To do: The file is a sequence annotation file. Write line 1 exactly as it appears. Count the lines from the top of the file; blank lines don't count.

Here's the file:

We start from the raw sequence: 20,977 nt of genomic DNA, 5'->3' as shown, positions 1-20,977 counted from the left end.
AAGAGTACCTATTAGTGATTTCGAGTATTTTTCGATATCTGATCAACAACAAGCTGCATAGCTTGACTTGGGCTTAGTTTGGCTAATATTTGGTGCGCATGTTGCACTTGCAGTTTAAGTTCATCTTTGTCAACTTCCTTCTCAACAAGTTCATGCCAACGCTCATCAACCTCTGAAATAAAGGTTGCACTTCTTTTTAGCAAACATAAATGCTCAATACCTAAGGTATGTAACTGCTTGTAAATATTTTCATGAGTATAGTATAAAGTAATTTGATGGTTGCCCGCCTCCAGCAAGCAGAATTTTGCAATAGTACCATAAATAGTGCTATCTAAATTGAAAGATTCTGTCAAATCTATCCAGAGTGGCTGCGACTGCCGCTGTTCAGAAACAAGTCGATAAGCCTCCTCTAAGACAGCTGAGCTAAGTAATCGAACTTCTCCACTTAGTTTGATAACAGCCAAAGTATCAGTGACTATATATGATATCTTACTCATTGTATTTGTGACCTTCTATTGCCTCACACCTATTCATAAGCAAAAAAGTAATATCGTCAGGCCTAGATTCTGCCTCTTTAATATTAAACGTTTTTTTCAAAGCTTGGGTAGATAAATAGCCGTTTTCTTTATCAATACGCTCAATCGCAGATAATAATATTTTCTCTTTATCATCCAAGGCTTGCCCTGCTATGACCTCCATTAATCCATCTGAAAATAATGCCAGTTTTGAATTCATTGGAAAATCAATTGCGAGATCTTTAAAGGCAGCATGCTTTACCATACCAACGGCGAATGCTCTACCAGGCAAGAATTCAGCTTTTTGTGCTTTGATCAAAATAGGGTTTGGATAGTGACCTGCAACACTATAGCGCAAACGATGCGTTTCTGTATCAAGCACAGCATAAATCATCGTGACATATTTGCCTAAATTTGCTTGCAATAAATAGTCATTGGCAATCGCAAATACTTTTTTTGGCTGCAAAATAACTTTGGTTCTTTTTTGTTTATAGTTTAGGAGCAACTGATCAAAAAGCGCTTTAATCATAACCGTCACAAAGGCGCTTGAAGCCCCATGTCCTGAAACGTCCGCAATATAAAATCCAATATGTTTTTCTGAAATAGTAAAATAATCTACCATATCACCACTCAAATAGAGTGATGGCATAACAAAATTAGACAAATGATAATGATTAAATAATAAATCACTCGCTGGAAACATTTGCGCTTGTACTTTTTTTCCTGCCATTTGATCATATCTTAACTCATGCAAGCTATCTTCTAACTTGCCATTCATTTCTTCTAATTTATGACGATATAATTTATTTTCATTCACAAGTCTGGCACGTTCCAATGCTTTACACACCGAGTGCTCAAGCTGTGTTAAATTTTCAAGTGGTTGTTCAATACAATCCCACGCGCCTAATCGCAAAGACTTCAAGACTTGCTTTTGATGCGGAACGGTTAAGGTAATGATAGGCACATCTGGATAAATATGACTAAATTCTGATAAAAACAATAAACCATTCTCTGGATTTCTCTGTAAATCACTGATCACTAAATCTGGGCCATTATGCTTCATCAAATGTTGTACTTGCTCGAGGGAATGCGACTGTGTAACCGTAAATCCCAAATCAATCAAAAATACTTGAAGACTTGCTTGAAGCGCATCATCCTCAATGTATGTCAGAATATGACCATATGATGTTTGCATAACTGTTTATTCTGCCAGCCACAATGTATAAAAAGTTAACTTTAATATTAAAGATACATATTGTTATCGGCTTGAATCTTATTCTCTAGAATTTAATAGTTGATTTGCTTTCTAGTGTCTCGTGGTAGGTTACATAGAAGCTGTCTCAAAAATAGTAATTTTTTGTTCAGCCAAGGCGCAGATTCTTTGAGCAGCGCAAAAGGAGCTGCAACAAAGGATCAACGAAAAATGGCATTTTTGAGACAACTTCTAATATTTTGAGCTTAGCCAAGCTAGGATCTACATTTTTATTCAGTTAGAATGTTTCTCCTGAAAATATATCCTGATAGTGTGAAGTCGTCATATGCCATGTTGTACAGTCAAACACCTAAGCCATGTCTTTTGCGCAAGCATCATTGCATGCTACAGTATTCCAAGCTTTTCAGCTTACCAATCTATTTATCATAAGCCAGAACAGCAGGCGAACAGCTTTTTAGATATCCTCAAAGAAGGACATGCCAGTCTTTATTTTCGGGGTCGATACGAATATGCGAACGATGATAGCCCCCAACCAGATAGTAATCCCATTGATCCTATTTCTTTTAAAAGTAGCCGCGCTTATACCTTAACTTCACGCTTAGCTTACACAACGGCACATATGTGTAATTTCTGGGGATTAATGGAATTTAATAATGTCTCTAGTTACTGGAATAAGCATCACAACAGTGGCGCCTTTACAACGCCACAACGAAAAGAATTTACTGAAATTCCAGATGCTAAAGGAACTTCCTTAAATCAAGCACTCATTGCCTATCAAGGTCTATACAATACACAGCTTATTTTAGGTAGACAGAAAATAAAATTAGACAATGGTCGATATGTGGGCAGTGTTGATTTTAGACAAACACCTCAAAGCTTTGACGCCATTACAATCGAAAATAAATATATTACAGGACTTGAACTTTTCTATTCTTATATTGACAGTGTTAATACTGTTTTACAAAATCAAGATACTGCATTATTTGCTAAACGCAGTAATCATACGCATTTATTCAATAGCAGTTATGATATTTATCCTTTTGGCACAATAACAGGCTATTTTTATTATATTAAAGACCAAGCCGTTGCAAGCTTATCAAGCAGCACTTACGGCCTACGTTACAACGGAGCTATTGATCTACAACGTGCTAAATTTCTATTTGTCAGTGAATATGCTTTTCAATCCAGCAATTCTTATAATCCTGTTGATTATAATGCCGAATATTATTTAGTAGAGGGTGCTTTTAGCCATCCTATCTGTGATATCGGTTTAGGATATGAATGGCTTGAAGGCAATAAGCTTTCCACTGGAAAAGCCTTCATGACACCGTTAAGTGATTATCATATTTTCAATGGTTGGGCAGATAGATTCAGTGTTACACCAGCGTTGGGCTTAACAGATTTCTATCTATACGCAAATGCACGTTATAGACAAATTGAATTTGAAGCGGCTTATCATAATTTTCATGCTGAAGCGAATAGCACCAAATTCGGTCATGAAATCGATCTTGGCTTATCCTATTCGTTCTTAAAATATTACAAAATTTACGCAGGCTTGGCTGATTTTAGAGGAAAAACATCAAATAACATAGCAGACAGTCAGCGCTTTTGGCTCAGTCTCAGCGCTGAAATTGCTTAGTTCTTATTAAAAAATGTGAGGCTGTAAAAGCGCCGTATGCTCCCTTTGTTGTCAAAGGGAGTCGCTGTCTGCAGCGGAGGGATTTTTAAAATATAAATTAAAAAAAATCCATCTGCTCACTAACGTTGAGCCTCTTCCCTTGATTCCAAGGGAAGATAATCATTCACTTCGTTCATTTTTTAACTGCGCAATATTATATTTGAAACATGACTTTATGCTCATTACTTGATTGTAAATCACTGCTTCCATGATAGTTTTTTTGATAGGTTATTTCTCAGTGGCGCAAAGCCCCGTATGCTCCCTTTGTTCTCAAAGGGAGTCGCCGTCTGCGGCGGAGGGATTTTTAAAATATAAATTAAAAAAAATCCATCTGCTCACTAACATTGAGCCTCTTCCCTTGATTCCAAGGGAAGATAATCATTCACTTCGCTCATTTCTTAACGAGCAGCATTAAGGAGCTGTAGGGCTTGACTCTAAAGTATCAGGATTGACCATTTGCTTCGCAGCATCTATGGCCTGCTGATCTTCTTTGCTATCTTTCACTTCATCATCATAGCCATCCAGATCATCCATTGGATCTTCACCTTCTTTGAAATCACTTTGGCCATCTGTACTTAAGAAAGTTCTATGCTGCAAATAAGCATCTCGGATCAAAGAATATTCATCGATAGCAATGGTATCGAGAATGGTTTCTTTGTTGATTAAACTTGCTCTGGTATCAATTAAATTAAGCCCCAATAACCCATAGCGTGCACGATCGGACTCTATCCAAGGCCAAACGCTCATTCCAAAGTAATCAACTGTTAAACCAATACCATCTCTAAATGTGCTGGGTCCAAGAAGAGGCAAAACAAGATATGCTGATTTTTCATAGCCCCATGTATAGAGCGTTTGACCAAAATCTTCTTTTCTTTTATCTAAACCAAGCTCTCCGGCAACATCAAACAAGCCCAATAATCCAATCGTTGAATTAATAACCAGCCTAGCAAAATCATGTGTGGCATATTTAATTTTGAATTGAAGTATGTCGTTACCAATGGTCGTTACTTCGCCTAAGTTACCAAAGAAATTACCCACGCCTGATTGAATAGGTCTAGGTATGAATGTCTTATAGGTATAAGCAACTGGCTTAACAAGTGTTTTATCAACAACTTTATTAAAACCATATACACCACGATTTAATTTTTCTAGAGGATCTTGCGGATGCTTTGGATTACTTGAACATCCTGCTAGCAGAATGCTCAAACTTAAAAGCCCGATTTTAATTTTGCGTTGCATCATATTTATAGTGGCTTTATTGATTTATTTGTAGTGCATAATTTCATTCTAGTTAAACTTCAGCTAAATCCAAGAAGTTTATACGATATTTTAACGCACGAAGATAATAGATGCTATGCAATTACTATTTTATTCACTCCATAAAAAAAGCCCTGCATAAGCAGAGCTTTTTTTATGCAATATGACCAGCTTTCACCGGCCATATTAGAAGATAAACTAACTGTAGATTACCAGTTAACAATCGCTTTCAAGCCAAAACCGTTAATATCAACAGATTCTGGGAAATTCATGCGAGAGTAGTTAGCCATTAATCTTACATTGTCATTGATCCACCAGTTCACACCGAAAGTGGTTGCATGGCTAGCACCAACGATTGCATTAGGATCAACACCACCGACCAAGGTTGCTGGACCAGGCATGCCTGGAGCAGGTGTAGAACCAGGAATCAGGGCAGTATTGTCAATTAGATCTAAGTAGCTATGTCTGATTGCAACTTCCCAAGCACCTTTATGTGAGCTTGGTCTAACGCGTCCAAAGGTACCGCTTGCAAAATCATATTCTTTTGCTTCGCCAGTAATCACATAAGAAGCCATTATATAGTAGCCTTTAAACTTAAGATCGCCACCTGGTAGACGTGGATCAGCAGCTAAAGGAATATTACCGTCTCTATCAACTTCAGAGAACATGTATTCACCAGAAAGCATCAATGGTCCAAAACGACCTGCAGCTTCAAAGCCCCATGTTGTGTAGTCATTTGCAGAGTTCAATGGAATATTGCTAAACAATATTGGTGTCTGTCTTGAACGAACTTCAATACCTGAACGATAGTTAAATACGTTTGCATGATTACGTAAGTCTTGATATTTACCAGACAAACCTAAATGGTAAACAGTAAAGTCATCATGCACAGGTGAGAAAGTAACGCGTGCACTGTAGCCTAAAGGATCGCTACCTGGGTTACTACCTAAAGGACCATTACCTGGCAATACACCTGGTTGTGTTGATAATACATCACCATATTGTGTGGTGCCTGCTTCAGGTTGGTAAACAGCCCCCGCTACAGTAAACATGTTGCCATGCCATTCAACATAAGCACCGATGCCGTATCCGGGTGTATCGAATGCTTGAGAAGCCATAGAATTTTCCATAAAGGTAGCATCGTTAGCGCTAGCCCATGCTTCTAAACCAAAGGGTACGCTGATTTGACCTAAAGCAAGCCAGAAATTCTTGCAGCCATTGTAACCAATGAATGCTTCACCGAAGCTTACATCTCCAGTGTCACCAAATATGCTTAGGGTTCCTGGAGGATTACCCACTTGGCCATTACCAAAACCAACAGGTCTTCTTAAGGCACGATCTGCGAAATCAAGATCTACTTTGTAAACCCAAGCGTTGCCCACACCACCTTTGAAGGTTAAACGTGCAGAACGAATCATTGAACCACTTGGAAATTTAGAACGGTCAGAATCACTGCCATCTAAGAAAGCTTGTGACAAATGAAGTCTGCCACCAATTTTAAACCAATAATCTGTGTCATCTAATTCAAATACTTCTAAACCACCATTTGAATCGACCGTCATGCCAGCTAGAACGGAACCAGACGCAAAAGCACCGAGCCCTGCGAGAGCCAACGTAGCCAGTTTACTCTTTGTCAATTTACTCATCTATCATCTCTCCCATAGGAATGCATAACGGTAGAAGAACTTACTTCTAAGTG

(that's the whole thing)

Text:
We start from the raw sequence: 20,977 nt of genomic DNA, 5'->3' as shown, positions 1-20,977 counted from the left end.